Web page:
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Moving The Water Pump With an Internal Combustion Engine

                                                                                                              MOVING THE WATER PUMP WITH AN INTERNAL COMBUSTION ENGINE

Internal combustion engines can be divided into gasoline and diesel. As a result of the reaction of the fuel they use with oxygen, a mechanical energy emerges. We can use this energy in various places. They work in 2 and 4 strokes. Working principles are intake, compression, combustion and exhaust stroke. When these times are completed, it will have performed 1 cycle.

In gasoline engines, fuel mixed with air enters the combustion chamber. Combustion takes place by igniting the air-fuel mixture, which is compressed at the time of combustion, with a spark plug. On the other hand, in diesel engines, fuel is sprayed onto the compressed air under high pressure and temperature and combustion takes place. As a result, mechanical energy is generated in the motor.

The water pump is a separate section from the engine. As a result of this rotation, a pressure is created at the inlet of the impeller, and the hydraulic pressure created transfers water from one point to another.

Motorized water pump, namely motopumps, is a device used to transport liquids from one place to another by using mechanical energy. The working principle of the water pump is the operation of the pump by converting the mechanical energy obtained from the internal combustion engine into hydraulic energy. In other words, when the pump is driven by an internal combustion engine, the operating point of the pump must be within the continuous operating range of the internal combustion engine. In this way, our water pump can work.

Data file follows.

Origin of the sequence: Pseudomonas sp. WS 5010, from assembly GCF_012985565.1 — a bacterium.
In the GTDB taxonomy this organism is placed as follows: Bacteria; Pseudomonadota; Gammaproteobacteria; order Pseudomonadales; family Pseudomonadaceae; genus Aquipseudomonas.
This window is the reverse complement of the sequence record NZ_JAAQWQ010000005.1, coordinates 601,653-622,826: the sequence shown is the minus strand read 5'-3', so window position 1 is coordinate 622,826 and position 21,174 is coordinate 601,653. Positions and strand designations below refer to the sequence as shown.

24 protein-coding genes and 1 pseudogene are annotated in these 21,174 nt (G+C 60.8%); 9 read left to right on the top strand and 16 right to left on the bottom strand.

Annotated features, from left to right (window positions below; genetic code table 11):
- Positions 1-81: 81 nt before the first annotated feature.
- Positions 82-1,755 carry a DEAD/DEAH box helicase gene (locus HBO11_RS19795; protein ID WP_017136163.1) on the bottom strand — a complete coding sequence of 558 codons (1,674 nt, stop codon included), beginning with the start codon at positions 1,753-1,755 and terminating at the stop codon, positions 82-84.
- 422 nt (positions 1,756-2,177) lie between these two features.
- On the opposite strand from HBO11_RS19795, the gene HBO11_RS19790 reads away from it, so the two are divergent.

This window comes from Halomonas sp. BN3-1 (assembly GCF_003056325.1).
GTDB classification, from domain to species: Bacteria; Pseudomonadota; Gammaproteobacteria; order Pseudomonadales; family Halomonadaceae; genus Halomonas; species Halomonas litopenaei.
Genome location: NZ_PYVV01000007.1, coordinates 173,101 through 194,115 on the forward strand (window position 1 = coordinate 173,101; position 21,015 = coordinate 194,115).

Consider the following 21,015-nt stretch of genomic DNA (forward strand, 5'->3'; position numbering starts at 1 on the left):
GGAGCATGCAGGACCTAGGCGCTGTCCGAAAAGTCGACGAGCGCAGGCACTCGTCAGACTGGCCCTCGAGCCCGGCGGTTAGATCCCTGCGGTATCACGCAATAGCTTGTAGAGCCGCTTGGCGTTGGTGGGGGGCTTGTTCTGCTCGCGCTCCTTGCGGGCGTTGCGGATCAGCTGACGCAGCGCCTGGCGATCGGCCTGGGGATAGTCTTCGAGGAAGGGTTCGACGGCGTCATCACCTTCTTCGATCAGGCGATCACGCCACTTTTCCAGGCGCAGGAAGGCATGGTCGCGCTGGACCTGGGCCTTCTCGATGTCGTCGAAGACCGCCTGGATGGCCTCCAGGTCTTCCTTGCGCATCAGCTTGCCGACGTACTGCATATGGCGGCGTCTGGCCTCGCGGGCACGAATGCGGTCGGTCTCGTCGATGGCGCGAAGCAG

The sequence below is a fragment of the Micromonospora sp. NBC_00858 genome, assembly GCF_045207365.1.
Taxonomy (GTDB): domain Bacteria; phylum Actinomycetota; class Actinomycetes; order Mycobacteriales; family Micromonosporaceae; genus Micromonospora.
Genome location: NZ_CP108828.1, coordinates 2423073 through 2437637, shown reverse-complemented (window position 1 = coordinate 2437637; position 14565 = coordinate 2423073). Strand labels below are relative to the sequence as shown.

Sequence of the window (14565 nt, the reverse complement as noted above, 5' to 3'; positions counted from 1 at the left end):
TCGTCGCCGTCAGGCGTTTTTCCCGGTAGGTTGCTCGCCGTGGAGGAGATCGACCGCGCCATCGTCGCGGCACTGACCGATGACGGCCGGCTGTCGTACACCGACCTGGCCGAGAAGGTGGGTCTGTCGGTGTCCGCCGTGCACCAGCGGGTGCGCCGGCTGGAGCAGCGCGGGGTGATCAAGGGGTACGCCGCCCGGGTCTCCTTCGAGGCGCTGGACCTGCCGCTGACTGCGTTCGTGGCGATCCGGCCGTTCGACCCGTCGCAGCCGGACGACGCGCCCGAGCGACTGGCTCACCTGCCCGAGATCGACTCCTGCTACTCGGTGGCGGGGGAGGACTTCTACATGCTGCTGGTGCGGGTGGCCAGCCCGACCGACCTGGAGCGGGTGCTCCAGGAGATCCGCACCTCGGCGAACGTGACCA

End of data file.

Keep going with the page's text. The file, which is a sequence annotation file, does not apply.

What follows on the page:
The advantages of internal combustion engine water pumps are that we can easily operate them in areas where there is no power cut or electricity. It has high flow and Hmax values. Although horsepower is generally considered in the selection of a motorized water pump, Hmax and flow values ​​are the most important factors. There are water pumps with very different capacities at the same horsepower. Therefore, when choosing a water pump, attention should be paid to the diameters of the suction and discharge lines, the flow rate, the pressure value, and even the friction losses in the pipes if the water pump system will be newly installed. In the selection of the water pump, the flow and pressure information as well as the pipe through which this flow will pass should be carefully calculated. For example, passing a flow of 150 m3/hour through a 2” pipe will cause a lot of friction loss.